28 July, 2023
The Nigel Farage vs NatWest onslaught continues. But setting aside the rights and wrongs of this particular case, how have we got to a situation where ESG – a firm’s performance on environmental, social and governance issues – and corporate efforts to improve diversity and inclusion outcomes, are being condemned as ‘jiggery wokery’ (by a leader column in the Times, no less).
A short recap if you managed to miss it: Coutts, the private bank owned by NatWest Group, closed the former Ukip leader’s bank account. Farage claimed this was because his views did not align with those of the bank, and criticised NatWest’s diversity and inclusion approach as ‘very divisive’ and ‘pretty poisonous stuff.’ Alison Rose, CEO of NatWest Group, resigned after discussing his affairs with the BBC which breached Farage’s right to privacy and confidentiality.
Farage is right to be angry but he’s a master at turning a skirmish into a much wider battle in the ongoing culture wars. And it’s that that we have been reflecting on this week, as we see – yet again – how business’s best efforts to make progress risk being derailed by forces that seek to undermine them. Just as US investment firms are slowly stepping back from their flagship commitments to ESG driven investing in the face of pressure from politicians on the right tackling “woke capitalism”, so here we see a specific and complicated single story being used to call into question the entire sustainability agenda by certain voices in the media. The story quickly goes from analysis of the specific details of this case to much broader condemnation of “woke washing” and calls for businesses to get back to…doing business.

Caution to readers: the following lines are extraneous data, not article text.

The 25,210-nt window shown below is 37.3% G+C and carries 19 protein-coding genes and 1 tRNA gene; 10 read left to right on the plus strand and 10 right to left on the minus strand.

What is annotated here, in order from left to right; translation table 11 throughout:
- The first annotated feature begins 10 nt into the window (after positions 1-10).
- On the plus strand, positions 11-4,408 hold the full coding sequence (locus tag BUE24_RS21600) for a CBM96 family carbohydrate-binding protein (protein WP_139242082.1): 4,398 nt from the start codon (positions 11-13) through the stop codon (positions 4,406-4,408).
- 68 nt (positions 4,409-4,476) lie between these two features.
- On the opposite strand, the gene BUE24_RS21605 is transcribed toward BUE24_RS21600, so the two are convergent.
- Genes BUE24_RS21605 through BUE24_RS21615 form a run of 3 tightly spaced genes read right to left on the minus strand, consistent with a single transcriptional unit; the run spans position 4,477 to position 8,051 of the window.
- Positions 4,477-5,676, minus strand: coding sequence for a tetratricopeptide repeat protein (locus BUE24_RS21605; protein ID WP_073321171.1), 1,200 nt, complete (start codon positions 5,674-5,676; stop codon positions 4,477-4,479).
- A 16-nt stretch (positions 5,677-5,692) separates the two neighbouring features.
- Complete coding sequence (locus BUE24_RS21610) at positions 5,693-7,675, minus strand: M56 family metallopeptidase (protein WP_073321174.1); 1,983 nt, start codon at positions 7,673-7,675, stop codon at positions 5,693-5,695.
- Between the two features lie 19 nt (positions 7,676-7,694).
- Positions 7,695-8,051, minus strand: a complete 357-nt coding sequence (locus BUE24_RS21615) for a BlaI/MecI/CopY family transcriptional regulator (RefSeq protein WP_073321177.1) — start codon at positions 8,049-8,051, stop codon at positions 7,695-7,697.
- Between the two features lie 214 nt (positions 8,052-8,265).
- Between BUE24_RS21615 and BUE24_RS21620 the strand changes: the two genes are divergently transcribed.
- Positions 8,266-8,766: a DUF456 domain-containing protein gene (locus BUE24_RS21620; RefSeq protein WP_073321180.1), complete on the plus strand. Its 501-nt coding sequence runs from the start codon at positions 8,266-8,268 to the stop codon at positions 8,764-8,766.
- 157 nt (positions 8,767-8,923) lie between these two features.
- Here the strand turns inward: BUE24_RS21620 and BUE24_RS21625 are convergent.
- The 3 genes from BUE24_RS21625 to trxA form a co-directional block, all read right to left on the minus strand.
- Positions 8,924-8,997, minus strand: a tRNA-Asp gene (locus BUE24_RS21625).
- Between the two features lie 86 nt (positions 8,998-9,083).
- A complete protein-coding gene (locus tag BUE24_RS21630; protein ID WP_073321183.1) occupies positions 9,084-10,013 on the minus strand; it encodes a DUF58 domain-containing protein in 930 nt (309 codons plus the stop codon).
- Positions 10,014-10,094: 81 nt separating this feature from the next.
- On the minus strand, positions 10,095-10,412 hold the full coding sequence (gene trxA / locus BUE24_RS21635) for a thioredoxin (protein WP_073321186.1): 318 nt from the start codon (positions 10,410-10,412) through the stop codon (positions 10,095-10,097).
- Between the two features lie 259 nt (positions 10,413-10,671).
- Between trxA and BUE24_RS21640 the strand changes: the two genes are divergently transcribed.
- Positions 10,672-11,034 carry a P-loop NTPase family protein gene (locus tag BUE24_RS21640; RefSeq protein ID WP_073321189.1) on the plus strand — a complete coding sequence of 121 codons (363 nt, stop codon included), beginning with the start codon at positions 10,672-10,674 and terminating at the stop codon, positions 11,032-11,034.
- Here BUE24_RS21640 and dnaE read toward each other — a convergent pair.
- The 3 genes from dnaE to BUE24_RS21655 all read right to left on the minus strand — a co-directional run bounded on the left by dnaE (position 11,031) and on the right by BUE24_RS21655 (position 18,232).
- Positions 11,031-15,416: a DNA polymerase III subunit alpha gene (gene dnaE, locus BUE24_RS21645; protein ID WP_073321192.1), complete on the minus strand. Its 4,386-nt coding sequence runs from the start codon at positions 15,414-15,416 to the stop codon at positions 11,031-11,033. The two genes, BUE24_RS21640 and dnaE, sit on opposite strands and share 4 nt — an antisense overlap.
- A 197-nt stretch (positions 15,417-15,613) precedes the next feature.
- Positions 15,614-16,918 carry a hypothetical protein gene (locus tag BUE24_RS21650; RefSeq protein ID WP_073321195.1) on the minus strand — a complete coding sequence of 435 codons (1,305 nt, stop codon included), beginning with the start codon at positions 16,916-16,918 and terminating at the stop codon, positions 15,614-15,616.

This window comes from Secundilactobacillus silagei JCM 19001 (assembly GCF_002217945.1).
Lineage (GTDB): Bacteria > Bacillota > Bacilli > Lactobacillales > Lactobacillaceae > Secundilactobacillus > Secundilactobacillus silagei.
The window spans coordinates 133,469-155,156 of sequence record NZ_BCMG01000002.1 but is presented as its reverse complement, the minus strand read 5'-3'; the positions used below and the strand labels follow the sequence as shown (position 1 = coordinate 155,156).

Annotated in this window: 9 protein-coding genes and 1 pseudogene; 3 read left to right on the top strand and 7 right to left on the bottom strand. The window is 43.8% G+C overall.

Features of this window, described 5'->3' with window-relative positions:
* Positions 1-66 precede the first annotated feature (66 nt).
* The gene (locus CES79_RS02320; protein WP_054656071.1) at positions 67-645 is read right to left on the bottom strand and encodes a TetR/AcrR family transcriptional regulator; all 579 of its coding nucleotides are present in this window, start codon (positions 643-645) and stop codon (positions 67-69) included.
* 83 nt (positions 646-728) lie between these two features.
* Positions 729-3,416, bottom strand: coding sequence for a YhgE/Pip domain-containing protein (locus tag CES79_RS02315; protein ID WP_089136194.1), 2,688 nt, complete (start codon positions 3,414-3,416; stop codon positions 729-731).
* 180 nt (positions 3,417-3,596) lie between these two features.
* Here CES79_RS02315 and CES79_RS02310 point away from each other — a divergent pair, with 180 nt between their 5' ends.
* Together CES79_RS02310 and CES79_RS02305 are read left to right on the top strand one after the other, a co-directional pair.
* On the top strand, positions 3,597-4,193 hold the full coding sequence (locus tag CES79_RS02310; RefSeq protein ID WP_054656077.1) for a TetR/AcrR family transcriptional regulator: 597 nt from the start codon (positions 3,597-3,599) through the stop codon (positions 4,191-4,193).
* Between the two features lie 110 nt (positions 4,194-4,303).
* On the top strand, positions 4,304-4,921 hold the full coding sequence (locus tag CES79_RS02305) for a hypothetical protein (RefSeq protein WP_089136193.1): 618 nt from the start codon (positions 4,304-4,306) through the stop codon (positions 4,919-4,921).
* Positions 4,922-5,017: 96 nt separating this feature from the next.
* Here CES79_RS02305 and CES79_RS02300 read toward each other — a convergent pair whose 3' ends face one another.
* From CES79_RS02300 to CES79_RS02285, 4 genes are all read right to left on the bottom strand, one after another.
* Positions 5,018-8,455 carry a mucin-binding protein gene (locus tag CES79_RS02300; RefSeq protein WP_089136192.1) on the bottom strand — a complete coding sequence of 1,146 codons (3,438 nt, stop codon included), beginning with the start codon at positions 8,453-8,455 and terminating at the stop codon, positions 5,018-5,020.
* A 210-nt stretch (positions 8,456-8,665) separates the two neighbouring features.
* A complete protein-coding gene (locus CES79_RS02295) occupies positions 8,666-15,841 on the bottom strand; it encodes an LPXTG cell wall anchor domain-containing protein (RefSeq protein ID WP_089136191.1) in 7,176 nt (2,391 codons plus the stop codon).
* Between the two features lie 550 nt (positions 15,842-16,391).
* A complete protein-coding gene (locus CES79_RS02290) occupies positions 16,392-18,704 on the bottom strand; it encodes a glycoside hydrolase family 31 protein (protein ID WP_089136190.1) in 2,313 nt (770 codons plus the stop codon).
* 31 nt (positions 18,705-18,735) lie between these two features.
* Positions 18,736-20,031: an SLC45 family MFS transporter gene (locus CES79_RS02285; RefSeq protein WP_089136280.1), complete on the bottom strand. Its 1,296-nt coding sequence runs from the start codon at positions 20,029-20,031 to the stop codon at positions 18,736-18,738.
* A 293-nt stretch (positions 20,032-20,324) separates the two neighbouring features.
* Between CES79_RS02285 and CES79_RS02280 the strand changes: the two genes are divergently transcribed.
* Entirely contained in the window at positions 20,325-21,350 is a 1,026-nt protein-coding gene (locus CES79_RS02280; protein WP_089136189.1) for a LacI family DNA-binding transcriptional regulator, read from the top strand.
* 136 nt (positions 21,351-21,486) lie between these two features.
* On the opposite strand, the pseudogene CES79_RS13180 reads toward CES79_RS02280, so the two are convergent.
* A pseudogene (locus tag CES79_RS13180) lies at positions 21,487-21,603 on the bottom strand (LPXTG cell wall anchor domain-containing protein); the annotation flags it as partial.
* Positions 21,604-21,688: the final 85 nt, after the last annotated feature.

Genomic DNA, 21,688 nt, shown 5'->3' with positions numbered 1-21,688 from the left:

One mistake doesn’t – or should not – undermine the enormous progress that NatWest Group (a Good Business client, in the interests of transparency) and other banks and businesses have made to think deeply and carefully about their impacts on the world and to turn this into meaningful action on social and environmental impacts. A cleaner, greener, fairer society can only be achieved if organisations hold their nerve in the face of such challenges and are willing to remain focused on the end goal. This is not the first time, and certainly won’t be the last, that a business finds its entire purpose agenda under fire after a misstep. The key is to remain focused on the goal, not the bumps in the road.
By Alice Railton